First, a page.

-------------------------------------
    SELECT cust_id, cust_last_name, cust_first_name FROM   sh.customers
    WHERE  cust_city = 'Hyderabad' AND    cust_income_level LIKE 'C%' AND
     cust_year_of_birth > 1960
    
    Plan hash value: 2008213504
    
    ---------------------------------------------------------------------------------
    | Id| Operation           | Name            |Starts|E-Rows|A-Rows|A-Time|Buffers|
    ---------------------------------------------------------------------------------
    |  0| SELECT STATEMENT           |           |    1|     | 6 |00:00:00.02| 1523 |
    |* 1|  TABLE ACCESS INMEMORY FULL| CUSTOMERS |    1|    6| 6 |00:00:00.02| 1523 |
    ---------------------------------------------------------------------------------
    
    Predicate Information (identified by operation id):
    ---------------------------------------------------
    
       1 - inmemory(("CUST_CITY"='Hyderabad' AND "CUST_YEAR_OF_BIRTH">1960 AND
                  "CUST_INCOME_LEVEL" LIKE 'C%'))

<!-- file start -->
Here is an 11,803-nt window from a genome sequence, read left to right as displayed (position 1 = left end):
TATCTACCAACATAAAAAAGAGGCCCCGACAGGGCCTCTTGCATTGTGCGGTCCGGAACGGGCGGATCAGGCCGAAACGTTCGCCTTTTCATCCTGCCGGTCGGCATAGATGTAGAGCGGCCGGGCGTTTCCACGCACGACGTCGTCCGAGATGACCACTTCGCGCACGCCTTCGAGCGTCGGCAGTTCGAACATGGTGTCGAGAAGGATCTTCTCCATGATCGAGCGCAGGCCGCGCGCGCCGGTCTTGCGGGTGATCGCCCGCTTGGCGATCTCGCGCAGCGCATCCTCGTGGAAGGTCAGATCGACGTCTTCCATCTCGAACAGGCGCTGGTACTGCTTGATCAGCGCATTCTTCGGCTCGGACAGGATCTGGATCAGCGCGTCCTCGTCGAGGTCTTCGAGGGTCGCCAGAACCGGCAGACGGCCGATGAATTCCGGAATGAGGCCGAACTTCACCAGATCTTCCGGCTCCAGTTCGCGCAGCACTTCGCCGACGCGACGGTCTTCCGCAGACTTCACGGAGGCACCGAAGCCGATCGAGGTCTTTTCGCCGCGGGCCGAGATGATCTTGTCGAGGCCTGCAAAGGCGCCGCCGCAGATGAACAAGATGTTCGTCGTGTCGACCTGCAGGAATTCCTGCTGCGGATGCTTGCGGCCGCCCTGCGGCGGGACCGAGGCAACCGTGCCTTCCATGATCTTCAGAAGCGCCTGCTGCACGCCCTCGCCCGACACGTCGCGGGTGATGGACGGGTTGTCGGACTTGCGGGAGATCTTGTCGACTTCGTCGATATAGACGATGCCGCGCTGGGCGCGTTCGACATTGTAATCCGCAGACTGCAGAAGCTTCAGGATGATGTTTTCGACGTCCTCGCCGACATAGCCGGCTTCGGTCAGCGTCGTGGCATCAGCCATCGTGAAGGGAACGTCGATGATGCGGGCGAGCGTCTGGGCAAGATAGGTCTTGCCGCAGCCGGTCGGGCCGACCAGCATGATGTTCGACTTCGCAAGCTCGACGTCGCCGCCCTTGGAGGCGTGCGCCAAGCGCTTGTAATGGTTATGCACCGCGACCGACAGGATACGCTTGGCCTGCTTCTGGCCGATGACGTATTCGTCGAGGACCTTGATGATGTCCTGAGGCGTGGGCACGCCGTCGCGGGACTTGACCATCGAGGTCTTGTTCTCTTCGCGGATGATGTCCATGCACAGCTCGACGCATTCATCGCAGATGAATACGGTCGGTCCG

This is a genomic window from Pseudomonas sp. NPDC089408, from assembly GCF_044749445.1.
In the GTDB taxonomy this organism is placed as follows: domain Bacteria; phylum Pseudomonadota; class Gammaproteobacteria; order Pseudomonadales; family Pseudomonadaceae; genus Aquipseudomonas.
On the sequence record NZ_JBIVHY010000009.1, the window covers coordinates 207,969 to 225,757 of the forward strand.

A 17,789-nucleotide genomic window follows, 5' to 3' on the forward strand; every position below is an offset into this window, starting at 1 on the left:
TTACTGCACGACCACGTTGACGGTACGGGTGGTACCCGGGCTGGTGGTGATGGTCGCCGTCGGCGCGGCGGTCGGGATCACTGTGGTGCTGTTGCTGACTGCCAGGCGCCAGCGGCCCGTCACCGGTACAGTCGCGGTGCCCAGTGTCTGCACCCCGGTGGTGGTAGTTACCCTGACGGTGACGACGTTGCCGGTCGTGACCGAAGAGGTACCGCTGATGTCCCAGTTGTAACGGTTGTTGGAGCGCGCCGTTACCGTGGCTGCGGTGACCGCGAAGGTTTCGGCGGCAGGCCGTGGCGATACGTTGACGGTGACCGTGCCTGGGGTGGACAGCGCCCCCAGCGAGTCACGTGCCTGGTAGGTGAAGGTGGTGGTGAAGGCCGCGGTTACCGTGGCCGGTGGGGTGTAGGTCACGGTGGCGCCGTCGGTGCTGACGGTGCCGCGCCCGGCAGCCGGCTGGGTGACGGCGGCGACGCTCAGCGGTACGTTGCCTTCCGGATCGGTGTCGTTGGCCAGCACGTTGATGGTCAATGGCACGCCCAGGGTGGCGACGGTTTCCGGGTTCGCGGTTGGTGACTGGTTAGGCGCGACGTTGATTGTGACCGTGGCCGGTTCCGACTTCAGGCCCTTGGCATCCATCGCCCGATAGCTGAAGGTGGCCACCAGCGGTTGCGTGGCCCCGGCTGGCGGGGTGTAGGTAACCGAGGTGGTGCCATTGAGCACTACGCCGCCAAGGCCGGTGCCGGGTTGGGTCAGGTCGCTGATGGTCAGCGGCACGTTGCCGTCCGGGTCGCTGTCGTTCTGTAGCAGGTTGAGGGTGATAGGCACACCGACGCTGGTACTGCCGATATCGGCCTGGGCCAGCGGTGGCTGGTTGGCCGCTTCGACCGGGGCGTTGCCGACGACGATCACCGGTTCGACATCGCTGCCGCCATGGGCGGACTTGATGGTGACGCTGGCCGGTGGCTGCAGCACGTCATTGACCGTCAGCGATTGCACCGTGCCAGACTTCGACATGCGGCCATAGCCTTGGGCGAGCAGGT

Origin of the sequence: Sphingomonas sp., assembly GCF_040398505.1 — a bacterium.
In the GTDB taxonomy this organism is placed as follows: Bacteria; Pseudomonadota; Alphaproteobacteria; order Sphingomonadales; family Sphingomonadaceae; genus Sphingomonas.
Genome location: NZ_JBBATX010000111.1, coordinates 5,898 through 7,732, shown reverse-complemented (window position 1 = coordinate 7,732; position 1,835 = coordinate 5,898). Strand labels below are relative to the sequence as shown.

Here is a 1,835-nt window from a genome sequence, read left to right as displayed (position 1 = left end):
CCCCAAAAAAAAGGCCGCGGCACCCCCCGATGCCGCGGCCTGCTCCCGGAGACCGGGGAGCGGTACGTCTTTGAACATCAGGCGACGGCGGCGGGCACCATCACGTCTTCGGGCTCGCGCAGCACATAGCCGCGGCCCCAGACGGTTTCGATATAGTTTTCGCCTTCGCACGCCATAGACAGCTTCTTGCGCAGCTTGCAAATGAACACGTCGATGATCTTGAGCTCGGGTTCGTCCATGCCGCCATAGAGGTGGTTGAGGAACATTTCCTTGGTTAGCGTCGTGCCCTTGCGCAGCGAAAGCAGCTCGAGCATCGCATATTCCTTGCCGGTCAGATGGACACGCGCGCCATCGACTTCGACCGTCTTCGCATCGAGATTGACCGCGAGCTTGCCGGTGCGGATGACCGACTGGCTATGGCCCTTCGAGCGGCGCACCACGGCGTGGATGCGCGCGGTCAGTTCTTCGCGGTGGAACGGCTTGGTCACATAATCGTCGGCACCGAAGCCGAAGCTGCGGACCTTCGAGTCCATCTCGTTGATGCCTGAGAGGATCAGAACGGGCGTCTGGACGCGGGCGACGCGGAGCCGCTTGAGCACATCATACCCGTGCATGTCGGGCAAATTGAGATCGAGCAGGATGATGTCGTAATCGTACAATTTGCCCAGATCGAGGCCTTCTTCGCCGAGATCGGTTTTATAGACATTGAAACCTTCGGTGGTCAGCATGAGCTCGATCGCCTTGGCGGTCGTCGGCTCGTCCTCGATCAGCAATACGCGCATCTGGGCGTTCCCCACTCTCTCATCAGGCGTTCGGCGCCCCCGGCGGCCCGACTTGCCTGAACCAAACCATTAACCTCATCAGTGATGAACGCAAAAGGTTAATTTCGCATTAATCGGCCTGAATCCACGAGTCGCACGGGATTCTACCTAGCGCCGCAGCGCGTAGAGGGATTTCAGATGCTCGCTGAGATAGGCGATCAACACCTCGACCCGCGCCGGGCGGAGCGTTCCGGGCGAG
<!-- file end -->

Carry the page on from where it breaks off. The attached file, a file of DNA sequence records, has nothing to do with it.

filter(("CUST_CITY"='Hyderabad' AND "CUST_YEAR_OF_BIRTH">1960 AND
                  "CUST_INCOME_LEVEL" LIKE 'C%'))
    
  7. Query V$IM_SEGMENTS again (sample output included):

    COL SEGMENT_NAME FORMAT a20
    
    SELECT SEGMENT_NAME, POPULATE_STATUS 
    FROM   V$IM_SEGMENTS 
    WHERE  SEGMENT_NAME = 'CUSTOMERS';
    
    SEGMENT_NAME         POPULATE_STATUS
    -------------------- ---------------
    CUSTOMERS            COMPLETED

    The value COMPLETED in POPULATE_STATUS means that the table is populated in the IM column store.

  8. The DBA_FEATURE_USAGE_STATISTICS view confirms that the database used the IM column store to retrieve the results:
    COL NAME FORMAT a25